EarthQuake wrote: »
    TB2 supports the following tangent spaces:
    Max
    Maya
    Xnormal/Mikktspace
    Marmoset (our own standard)
    and in 2.07 Unity as well

    So you're saying that Xnormal is perfectly synced with Marmoset 2? Just to clarify.

    What would be a good example of a non-synced workflow, for demonstration purposes?

    Also, does anyone know all possible pairs of Engine-Baker there is that provides synced workflow? I guess that's something that needs to be in the guide...
  • kary
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    kary polycounter lvl 13
    So you're saying that Xnormal is perfectly synced with Marmoset 2? Just to clarify.

    Yes, if you choose to have TB2 displaying Xnormal/Mikktspace with the preference setting or on a per object. It's not set that way by default.
  • SuperFranky
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    SuperFranky polycounter lvl 7
    kary wrote: »
    Yes, if you choose to have TB2 displaying Xnormal/Mikktspace with the preference setting or on a per object. It's not set that way by default.

    Great, that's what I was working with when I wrote this guide. So I guess it's safe to say that all the practices written there apply to the synced workflow.
  • Quack!
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    Quack! polycounter lvl 13
    It's also worth noting, that modern engines will inherit the tangents and binormals from the file imported. That is to say, most modern engines (Substance, Toolbag2, Unreal 4, etc) will be 'synched' to whichever tangent basis the model was created in, without having to be specifically synched to a basis. This works best because there is no golden standard as to a tangent basis, although Mikktspace is the most widely adopted.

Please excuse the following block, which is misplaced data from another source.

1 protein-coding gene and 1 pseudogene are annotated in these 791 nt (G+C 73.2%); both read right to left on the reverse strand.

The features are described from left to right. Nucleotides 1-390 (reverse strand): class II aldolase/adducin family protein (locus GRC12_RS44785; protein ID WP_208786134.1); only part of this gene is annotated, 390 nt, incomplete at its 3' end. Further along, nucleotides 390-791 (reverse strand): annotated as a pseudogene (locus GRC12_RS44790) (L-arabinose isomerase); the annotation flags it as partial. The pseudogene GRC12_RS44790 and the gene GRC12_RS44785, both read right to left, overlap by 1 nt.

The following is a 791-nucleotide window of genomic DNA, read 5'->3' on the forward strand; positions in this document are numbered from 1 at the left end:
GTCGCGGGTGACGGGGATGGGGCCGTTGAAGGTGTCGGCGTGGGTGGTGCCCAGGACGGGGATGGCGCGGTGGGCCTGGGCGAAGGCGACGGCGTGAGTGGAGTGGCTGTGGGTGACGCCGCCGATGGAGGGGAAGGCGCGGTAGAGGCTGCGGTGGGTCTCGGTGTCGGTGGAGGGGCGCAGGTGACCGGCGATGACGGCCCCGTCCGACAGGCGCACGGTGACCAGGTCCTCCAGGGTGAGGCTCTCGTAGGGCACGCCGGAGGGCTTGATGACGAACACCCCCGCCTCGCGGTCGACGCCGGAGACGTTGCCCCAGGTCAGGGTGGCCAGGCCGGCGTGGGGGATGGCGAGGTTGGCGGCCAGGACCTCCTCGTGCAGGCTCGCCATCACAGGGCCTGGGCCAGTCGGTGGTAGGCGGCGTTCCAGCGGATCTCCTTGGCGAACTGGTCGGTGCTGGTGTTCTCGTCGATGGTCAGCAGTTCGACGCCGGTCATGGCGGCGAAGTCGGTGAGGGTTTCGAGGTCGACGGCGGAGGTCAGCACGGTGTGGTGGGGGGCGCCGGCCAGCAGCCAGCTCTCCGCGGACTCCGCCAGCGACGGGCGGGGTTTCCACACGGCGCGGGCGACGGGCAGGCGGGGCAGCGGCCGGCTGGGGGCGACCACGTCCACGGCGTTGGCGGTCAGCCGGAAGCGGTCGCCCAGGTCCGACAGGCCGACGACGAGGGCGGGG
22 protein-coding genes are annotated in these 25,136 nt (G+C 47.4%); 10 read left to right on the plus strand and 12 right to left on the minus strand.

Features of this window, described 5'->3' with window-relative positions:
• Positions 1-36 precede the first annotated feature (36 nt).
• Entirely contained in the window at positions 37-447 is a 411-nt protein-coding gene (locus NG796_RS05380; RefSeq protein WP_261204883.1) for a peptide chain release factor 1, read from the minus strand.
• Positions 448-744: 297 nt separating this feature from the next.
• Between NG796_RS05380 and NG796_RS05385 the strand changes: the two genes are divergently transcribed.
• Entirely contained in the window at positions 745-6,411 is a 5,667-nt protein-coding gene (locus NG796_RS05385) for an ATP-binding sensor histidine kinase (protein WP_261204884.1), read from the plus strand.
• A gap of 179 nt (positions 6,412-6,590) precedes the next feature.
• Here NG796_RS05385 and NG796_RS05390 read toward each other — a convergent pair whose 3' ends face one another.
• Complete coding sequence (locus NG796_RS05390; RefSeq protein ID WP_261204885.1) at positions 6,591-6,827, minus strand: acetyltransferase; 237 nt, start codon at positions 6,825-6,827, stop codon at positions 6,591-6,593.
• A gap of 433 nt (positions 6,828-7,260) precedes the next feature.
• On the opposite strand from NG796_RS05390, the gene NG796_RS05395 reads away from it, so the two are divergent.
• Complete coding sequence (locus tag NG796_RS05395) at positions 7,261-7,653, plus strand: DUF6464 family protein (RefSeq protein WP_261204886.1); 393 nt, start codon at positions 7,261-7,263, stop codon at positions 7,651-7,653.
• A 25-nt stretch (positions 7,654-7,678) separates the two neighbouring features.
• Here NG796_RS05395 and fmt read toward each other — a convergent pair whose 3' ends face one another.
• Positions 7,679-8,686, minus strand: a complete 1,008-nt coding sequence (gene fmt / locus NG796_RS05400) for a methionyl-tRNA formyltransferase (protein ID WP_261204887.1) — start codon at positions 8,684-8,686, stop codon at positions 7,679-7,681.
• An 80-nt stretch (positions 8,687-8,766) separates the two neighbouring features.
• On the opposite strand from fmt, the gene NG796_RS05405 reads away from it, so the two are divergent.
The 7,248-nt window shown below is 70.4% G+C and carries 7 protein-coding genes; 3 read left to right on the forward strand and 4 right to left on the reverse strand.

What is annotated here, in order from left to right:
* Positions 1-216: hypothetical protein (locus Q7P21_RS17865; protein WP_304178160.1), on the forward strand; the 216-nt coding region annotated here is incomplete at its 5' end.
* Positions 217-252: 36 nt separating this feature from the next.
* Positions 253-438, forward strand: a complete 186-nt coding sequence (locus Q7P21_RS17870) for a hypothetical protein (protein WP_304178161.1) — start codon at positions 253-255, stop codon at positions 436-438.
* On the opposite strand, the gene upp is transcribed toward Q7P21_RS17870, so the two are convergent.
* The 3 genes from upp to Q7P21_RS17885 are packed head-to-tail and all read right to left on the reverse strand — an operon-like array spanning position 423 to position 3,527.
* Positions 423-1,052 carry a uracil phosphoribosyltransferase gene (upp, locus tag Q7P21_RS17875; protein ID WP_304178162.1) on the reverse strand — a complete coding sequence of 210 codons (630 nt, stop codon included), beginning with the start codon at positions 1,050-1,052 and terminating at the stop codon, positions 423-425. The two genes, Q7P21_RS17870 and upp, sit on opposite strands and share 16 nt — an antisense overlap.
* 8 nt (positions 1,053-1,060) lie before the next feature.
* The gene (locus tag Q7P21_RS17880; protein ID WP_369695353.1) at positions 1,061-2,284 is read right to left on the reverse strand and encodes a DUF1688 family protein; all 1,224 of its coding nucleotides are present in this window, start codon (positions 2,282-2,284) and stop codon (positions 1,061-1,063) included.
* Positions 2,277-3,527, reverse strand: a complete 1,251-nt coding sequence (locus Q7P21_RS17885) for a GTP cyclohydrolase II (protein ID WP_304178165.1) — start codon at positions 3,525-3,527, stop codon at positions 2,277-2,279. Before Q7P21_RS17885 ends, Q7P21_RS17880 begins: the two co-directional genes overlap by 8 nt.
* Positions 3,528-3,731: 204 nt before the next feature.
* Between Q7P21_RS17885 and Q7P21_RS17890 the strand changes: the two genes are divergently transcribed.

A non-synched workflow would be baking in 3dsmax and displaying in max viewport. This was busted last I checked, but could have been fixed in latest iterations.
  • EarthQuake
    Oh yeah, worth noting as well that if you import and FBX with tangents saved in the file, TB2 will use those automatically. OBJ doesn't support tangents though.
  • ScottMichaelH
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    ScottMichaelH polycounter lvl 9
    I just want to say thanks for the effort. I myself have struggled with normals more than anything else, in part because of the lack of organization to all the information.
  • kodde
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    kodde polycounter lvl 14
    Nice work so far.

    I think it could be an idea to include more in-depth technical info in your "Tech Babble" part in the beginning. Explaining what a vertex normal is, how it affects the resulting lighting, what the normal map actually does in the lighting calculation, etc.
  • LensFlare
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    LensFlare polycounter lvl 7
    This was great, thank you! Definitely going to read and re-read for a while. My only suggestions might be to re organize to present the information in the order that you do things in, if that makes any sense, making it a sort of step by step cheat sheet for the whole process. Again, thank you!
  • JedTheKrampus
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    JedTheKrampus polycounter lvl 5
    Unreal Engine 4 has a perfect sync with Mikk since 4.7 for static meshes. Skeletal meshes are close enough for government work. To bake for Unreal Engine 4 since 4.7 here's what you need to do:
    • go to the MikkTSpace plugin setting in Xnormal by clicking the tacky plug icon in the bottom left
    • make sure "Compute Binormal in Pixel Shader" is unchecked
    • export all .fbx files from your DCC WITHOUT tangents and binormals, otherwise Xnormal will use that tangent basis instead
    • when you import to Unreal, make sure it's set to "Import Normals" which will calculate the tangents